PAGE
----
Mike Scioscia began his pregame media session on Sunday with a phrase he has uttered hundreds of times in his 19 years as Angels manager, one that elicits chuckles no matter how often he repeats it.
“What could possibly have happened in the last 24 hours?” Scioscia asked.
In this case, plenty. Or, possibly, nothing, depending on who you believe.
Scioscia forcefully denied a late-Saturday night report in the Athletic that he is expected to step down at the end of this season, when his 10-year, $50-million contract expires.
“Nothing has changed since we talked last October,” Scioscia said before Sunday’s 4-3 loss to the Cleveland Indians in Progressive Field. “There’s always chatter out there, but the only word I have for it is ‘poppycock.’ That’s all I’m gonna say about it.”
Then during the game, USA Today, citing three persons “directly involved with his decision,” reported that Scioscia, baseball’s longest-tenured manager, made up his mind before spring training that this would be his final season.
“This is insanity,” Scioscia said after the game, his patience with the subject obviously wearing thin. “That’s it.”
Scioscia referred reporters to a meeting he held immediately after the 2017 season in which he and general manager Billy Eppler agreed to table any discussions about Scioscia’s future until after the season so they could focus on 2018.
“I have not made a decision,” Scioscia insisted. “Nothing has changed since last October.”
Does Scioscia, who turns 60 in November, still like managing?
“I love it,” he said.
The plot thickened when the team announced Sunday afternoon that former big-league third baseman Eric Chavez, a special assistant to the GM who has been prominently mentioned as an Angels managerial candidate, would replace Keith Johnson as triple-A Salt Lake’s manager for the rest of the season.
The move sparked immediate speculation that the Angels are grooming Chavez, who has not managed at any level, as a replacement for Scioscia. Eppler tried to douse that conjecture.
“Chavez covered for K.J. when K.J. was selected as a coach for the Futures Game,” Eppler said. “He already has a working knowledge of the operation in Salt Lake and is familiar with the staff and front office, so it was the least invasive option for us.”
Johnson, who has an infield background, will supplement the big-league staff, not replace anyone on it.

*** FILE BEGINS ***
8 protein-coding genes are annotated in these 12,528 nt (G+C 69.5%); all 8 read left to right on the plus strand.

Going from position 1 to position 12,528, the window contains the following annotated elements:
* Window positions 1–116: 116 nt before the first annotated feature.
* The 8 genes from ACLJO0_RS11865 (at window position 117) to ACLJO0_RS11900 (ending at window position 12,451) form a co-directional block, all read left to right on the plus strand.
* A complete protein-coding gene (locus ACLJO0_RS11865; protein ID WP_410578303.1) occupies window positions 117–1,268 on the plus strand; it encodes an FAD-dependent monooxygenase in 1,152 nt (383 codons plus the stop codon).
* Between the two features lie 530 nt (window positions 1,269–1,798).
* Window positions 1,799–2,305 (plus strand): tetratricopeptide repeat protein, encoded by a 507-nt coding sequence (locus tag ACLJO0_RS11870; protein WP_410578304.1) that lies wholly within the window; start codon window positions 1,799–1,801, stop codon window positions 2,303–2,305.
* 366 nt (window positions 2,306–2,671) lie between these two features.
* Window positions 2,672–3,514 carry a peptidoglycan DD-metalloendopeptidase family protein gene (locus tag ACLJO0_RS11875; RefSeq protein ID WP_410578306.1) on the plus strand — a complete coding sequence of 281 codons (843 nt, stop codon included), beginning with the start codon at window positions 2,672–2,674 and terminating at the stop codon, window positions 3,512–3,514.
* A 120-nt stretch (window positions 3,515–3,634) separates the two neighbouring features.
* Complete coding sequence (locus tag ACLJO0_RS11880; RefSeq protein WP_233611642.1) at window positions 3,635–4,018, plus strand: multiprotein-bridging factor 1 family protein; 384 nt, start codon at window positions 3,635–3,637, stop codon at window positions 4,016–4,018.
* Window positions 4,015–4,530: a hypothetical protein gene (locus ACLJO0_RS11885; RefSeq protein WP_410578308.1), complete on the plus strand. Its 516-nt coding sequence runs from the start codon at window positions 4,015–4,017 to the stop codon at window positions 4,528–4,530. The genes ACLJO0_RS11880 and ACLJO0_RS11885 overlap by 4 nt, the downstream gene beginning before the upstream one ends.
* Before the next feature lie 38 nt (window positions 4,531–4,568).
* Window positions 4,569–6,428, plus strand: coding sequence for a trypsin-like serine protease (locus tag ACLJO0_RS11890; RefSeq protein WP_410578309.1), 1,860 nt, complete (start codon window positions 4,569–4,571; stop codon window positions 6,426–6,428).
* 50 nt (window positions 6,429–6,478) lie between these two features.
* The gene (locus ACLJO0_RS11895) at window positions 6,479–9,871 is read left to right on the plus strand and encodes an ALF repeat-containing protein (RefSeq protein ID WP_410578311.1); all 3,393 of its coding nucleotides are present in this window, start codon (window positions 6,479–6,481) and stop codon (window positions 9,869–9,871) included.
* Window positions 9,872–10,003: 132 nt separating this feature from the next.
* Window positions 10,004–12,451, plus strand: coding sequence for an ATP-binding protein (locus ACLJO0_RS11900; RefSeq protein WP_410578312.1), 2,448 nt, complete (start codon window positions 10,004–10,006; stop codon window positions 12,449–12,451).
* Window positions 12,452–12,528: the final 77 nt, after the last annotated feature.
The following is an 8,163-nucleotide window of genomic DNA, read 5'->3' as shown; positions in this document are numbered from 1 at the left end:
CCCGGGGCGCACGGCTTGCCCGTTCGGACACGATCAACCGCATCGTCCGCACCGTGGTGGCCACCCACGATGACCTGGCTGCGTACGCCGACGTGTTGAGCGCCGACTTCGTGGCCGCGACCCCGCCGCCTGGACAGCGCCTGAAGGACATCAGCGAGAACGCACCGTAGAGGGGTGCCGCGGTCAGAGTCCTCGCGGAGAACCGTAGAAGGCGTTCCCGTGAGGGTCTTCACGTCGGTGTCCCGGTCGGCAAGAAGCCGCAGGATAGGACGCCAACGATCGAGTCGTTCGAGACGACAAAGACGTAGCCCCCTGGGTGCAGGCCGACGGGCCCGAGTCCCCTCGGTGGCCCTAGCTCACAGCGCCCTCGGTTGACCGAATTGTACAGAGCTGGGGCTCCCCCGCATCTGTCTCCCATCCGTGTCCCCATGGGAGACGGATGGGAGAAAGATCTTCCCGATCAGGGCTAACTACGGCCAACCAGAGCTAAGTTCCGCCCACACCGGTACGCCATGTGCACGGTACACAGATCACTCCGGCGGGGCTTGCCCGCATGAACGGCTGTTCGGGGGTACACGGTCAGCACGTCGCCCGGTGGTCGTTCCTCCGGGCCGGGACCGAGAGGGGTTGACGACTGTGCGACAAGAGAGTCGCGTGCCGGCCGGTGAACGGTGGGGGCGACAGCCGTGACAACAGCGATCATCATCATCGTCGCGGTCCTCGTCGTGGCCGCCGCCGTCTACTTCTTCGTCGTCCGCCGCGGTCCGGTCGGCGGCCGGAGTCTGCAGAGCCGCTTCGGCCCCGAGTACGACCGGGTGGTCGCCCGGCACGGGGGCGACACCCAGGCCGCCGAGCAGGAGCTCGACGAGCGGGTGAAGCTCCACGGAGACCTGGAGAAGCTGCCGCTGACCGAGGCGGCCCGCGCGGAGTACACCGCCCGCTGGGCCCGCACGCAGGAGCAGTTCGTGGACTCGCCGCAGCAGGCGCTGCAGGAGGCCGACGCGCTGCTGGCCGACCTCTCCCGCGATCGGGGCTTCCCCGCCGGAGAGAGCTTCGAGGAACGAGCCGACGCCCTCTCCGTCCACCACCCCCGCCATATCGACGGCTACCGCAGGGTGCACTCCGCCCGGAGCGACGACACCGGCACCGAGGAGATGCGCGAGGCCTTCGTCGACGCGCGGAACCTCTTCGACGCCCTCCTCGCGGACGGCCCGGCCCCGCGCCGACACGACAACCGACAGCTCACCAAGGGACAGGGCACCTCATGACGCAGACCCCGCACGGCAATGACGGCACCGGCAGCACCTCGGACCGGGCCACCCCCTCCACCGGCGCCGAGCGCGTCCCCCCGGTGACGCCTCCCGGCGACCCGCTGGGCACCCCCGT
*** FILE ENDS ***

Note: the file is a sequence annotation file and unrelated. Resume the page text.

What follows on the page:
“We have a lot of young players who have touched down in the major leagues who K.J. has coached this year,” Eppler said. “His support is important to us.”
Scioscia has said little publicly about his contract status all year. He said Sunday that he has not had any formal discussions with Eppler, owner Arte Moreno or team president John Carpino about his future in recent weeks. The Athletic indicated that Scioscia is not being pressured to step down.
Mike Trout, Kole Calhoun and Albert Pujols declined to discuss Scioscia’s situation, with Calhoun saying that Saturday night’s story about his expected resignation “was the first I heard of it.” If Scioscia has made a decision, he apparently hasn’t shared it with his players.
“I’ve been known to miss some little team meetings, but I haven’t heard anything,” shortstop Andrelton Simmons said. “I don’t know much about it.”
Josh Paul, the former big-league catcher in his first season as the team’s bench coach, and Brad Ausmus, the former Detroit Tigers manager who is a special assistant to the GM, would be candidates to replace Scioscia if he steps down.
“I don’t really want to talk about,” Paul said Sunday. “All in good time.”
Scioscia has built a Hall-of-Fame worthy resume, leading the Angels to the 2002 World Series title, six division titles and the AL Championship Series in 2005 and 2009. He ranks 18th on the all-time managerial win list with 1,625 victories.
But the Angels have reached the postseason only once in eight years, they haven’t won a playoff game since 2009, and they are nearing the end of another disappointing, injury-plagued season, falling to 55-58 and at least 11 games back in the AL wild-card race after Sunday’s loss.
“It’s a little weird to think about him not managing this team,” Simmons said. “I like him as a manager. He communicates well with me. He knows as much about the game as anybody. I have nothing bad to say about him.”